samantha.1020 on LibraryThing More than 1 year ago
Summary from Goodreads:"She was the last of an ancient Cornish clan, and Carla Tregellas had inherited the pride of her family name - a huge mansion that loomed high above the jagged cliffs of Cornwall. She felt at home there right from the start, for everyone seemed so kind and welcoming. Everyone except Mrs. Pendennis, the eccentric housekeeper who advised Carla to leave at once to deter a tragic and inevitable fate. But Carla could not leave - for the invisible bonds of an ancestral curse were just beginning to take hold..."My Thoughts:Wait For What Will Come is my 3rd book by Michaels and has cemented my determination to read all of her books firmly in place. I adored the creepy atmosphere that the author created with this book; it reminded me of a gothic horror novel. It had all of the elements in place with an eerie, decrepit old house, an ancient legend, and of course mysterious happenings with little to no explanations. I found myself instantly caught up in the web that the author created...this book had me hooked and didn't want to let me go. And even though I found the book to be slightly predictable at times, overall I found that it didn't detract from my enjoyment whatsoever. I found myself lost in the mystery surrounding the house and couldn't wait to see what would happen next. The ending of the book did take me by surprise and I found it to be overall very satisfying.All in all, I found this to be a very entertaining read and I'm eager to read more by this author! I love the gothic atmosphere and elements that she uses in her novels. Luckily enough for me, she has an extensive back list of books that I can choose from. I would highly recommend this author and this book!Bottom Line: A creepy, atmospheric read...what more could you ask for???Disclosure: Checked out from my local library. Now I'm off to check my library catalog to see what other books by her that they have available :)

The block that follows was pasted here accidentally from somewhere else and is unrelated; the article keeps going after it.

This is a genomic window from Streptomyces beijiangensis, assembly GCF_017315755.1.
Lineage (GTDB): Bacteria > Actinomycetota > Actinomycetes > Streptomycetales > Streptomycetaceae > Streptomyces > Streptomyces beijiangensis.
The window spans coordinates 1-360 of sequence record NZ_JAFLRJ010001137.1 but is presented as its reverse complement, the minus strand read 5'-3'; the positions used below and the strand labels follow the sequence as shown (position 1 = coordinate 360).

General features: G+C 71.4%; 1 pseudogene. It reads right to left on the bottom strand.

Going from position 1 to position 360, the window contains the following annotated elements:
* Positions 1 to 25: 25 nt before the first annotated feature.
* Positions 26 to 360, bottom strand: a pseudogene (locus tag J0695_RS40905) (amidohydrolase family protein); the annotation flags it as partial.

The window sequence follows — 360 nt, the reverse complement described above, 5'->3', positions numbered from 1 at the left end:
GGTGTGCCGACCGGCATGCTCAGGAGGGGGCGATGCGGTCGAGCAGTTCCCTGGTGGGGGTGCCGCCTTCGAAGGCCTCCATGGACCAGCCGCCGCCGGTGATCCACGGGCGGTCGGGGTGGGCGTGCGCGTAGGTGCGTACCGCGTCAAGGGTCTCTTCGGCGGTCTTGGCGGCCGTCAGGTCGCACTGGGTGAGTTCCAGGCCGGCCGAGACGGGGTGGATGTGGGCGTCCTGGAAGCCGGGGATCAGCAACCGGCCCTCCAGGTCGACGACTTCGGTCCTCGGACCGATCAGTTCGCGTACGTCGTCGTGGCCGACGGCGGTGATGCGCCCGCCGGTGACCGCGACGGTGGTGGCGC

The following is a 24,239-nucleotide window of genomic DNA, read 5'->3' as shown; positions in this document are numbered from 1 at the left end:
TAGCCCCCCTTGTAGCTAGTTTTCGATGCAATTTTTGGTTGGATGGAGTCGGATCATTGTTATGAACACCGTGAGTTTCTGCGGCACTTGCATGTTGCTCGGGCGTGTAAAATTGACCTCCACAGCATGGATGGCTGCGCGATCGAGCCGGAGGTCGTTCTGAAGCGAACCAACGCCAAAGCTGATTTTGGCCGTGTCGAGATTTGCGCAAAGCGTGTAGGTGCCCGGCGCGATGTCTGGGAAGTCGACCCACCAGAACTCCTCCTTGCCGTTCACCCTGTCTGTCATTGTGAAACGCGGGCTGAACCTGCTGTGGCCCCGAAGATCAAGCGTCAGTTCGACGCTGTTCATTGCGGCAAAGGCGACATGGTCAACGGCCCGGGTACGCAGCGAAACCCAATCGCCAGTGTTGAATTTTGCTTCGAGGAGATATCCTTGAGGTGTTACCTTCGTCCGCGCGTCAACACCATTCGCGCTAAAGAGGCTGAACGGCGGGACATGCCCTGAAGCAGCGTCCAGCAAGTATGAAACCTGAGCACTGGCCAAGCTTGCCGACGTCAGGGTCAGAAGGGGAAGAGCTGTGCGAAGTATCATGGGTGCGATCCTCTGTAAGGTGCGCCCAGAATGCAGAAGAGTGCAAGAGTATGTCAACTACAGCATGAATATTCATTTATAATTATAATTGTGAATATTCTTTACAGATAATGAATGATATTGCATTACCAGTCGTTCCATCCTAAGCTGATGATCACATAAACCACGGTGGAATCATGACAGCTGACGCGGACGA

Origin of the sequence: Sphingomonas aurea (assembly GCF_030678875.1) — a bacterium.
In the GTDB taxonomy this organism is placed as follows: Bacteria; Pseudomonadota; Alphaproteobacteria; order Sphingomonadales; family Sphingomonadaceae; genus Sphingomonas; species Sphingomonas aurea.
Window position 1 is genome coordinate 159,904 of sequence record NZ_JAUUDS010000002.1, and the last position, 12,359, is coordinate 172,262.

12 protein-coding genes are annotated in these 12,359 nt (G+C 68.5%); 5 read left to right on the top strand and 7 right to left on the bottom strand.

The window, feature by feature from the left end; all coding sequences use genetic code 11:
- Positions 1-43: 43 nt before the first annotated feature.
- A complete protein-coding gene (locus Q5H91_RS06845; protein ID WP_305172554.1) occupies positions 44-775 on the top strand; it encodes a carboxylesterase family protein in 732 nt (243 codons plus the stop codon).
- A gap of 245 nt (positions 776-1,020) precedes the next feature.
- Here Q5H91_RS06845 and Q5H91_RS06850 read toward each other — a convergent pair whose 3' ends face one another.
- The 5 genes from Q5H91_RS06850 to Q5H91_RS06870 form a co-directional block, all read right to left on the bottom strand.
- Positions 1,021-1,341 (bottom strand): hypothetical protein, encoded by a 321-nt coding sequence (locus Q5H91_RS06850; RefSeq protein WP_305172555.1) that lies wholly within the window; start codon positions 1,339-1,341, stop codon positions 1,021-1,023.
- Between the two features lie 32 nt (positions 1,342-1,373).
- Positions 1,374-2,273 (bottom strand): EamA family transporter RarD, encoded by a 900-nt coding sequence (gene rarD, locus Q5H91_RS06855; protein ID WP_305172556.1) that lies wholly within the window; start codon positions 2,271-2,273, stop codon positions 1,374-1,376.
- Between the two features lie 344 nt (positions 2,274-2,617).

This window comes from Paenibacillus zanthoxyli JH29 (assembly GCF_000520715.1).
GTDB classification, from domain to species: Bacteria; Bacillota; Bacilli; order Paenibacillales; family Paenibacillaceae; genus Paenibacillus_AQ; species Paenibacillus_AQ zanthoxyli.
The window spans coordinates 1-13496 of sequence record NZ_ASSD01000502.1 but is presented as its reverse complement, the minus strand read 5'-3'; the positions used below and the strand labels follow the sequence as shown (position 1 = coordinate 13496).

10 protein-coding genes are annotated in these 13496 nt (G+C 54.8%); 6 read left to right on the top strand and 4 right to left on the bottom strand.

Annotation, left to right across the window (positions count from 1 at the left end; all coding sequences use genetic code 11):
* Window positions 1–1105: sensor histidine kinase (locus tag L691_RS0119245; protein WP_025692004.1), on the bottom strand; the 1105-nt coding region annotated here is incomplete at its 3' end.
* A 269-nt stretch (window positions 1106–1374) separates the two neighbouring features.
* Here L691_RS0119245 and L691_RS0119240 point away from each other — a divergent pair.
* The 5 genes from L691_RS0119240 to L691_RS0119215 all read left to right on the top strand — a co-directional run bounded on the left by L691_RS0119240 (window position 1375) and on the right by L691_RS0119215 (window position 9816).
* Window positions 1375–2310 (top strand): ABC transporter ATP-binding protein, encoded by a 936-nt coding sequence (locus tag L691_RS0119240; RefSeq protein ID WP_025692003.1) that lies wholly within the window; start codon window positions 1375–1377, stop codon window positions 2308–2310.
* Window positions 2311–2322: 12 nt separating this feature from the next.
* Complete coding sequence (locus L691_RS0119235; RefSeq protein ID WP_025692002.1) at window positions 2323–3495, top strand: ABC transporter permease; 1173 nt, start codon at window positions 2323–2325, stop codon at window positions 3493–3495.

Anonymous More than 1 year ago
I visited Cornwall recently and fell in love with it. So, I love suspense and this Cornwall-based novel seemed like the best of both worlds. What a disappointment. This is a clumsily executed tale which has no truly suspenseful moments. Wooden characters fail to engage one's interest and the location could have been anywhere.